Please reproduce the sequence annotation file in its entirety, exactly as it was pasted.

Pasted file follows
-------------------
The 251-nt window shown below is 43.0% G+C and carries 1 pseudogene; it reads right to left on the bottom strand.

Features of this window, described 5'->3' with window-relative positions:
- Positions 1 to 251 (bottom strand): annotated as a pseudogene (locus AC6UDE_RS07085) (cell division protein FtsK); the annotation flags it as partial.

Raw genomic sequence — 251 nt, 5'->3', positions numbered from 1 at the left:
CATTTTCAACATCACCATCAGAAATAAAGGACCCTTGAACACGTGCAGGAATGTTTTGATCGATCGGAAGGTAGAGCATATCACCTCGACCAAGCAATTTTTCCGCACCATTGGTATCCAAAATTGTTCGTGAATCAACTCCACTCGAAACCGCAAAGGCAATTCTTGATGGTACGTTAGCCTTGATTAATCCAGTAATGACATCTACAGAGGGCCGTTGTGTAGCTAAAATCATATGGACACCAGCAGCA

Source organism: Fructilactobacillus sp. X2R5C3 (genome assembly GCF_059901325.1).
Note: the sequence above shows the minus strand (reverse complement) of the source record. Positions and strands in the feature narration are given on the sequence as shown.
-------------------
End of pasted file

The 251-nt window shown below is 43.0% G+C and carries 1 pseudogene; it reads right to left on the bottom strand.

Features of this window, described 5'->3' with window-relative positions:
- Positions 1 to 251 (bottom strand): annotated as a pseudogene (locus AC6UDE_RS07085) (cell division protein FtsK); the annotation flags it as partial.

Raw genomic sequence — 251 nt, 5'->3', positions numbered from 1 at the left:
CATTTTCAACATCACCATCAGAAATAAAGGACCCTTGAACACGTGCAGGAATGTTTTGATCGATCGGAAGGTAGAGCATATCACCTCGACCAAGCAATTTTTCCGCACCATTGGTATCCAAAATTGTTCGTGAATCAACTCCACTCGAAACCGCAAAGGCAATTCTTGATGGTACGTTAGCCTTGATTAATCCAGTAATGACATCTACAGAGGGCCGTTGTGTAGCTAAAATCATATGGACACCAGCAGCA

Source organism: Fructilactobacillus sp. X2R5C3 (genome assembly GCF_059901325.1).
Note: the sequence above shows the minus strand (reverse complement) of the source record. Positions and strands in the feature narration are given on the sequence as shown.